Motor cortex plasticity during forced-use therapy in stroke patients: a preliminary study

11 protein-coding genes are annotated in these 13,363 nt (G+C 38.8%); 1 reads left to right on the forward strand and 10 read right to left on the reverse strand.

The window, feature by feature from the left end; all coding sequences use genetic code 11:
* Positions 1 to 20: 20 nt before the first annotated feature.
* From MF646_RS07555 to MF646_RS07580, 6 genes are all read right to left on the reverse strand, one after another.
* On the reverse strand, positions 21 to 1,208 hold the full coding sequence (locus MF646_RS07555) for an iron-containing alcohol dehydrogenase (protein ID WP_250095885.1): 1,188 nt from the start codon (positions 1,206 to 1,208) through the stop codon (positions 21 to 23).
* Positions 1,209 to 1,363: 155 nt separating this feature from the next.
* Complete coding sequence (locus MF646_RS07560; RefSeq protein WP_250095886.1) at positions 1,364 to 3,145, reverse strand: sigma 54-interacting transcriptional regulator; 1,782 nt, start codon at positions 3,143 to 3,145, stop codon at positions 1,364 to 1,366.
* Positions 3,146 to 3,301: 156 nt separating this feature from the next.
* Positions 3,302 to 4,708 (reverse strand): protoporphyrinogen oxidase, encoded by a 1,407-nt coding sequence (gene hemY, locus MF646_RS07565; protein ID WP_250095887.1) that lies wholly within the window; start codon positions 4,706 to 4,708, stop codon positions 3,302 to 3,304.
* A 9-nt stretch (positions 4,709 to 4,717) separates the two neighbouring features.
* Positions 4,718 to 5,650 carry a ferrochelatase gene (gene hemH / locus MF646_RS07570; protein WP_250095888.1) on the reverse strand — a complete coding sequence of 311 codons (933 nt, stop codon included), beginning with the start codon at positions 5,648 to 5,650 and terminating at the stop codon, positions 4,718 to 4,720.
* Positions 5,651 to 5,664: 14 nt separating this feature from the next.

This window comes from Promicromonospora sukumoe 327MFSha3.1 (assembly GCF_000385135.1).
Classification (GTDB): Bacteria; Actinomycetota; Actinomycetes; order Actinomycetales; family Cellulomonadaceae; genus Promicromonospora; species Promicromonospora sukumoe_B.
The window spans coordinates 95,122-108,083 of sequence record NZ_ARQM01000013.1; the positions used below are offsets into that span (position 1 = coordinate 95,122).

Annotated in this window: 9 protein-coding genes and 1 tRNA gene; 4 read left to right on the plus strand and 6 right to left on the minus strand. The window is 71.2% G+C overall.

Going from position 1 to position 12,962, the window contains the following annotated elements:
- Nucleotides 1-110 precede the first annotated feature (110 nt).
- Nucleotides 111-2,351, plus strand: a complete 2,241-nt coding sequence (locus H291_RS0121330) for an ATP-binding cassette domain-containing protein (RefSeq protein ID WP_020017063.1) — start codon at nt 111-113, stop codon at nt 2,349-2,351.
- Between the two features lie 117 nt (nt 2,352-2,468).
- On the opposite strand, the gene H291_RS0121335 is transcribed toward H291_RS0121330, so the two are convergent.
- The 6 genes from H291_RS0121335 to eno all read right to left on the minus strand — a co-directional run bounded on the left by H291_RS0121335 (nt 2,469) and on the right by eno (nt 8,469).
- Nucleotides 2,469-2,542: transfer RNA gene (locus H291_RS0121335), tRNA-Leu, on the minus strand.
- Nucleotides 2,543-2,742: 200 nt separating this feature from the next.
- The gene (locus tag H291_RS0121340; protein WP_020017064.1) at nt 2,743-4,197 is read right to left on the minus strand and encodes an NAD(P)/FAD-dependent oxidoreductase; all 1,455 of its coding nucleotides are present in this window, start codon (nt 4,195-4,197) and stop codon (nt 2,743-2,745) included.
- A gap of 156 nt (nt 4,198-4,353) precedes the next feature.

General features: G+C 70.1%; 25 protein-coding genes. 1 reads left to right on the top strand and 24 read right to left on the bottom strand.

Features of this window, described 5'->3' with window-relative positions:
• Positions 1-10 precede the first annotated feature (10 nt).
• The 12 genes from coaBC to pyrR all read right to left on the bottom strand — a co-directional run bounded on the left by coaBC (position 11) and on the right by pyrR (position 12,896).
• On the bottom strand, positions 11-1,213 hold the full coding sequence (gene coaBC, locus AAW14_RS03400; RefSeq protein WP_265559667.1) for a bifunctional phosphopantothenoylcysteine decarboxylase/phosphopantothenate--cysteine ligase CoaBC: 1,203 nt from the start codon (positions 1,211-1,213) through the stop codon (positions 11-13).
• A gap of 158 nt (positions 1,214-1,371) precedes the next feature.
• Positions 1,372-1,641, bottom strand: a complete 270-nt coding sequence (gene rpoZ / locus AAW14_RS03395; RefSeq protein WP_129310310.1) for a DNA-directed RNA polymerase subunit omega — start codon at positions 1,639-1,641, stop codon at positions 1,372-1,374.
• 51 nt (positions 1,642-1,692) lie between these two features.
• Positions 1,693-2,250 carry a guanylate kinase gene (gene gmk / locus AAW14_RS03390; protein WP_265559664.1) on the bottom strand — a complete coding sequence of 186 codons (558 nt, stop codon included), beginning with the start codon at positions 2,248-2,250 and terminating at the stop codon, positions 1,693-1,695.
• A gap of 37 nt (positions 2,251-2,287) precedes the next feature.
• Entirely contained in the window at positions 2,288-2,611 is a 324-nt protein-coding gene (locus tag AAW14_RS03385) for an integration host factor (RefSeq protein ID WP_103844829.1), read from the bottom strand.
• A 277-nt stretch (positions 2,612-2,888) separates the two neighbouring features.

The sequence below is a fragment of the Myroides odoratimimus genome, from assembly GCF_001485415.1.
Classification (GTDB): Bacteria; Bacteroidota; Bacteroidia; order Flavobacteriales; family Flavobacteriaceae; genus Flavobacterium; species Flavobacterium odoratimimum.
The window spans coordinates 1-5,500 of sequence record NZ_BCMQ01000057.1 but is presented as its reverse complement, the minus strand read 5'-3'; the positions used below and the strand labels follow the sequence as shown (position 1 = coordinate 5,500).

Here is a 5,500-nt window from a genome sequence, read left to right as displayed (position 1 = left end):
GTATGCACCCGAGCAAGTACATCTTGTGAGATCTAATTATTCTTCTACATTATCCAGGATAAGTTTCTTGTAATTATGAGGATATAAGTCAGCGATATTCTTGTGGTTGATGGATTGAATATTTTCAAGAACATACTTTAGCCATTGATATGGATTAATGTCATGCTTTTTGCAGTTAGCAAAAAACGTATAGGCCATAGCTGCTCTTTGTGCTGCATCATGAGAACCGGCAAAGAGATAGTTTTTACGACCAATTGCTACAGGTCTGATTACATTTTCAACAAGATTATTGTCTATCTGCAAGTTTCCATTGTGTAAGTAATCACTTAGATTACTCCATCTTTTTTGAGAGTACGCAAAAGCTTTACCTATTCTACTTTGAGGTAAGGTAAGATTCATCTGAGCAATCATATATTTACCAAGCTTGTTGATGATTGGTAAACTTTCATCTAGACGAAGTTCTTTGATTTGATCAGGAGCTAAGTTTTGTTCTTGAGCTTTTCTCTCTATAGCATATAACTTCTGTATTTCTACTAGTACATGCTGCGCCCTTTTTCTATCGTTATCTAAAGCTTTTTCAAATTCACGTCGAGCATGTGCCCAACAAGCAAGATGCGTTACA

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Treatment-induced plastic changes were investigated in the brains of stroke patients in the subacute stage of illness. Nine patients participated in 1 week of conventional physiotherapy. In the subsequent week conventional physiotherapy was combined with forced-use therapy. Focal transcranial magnetic stimulation was used to determine the motor output areas of the abductor pollicis brevis muscles prior to the treatment and after the first and after the second week. Motor performance was evaluated using the Nine Hole Peg Test, the Frenchay Arm Test and vigorometry to measure the grip strength. Before treatment the cortical representation area of the paretic hand muscle was significantly smaller than the contralateral side. This difference persisted after the first week of physiotherapy. In contrast, the motor output map in the affected hemisphere was significantly enlarged after forced-use therapy. This increase in motor cortex excitability was accompanied by a significant improvement in dexterity. Across the two treatment weeks the centres of the motor output maps shifted significantly stronger in the affected hemisphere than in unaffected hemisphere, suggesting the recruitment of adjacent brain areas. We conclude that the combination of forced-use therapy and conventional physiotherapy enhances motor cortex excitability and improves motor performance compared to a preceding conventional physiotherapy alone. Due to the small number of patients and the lack of a control group, these results are preliminary observations and require replication in a larger sample.
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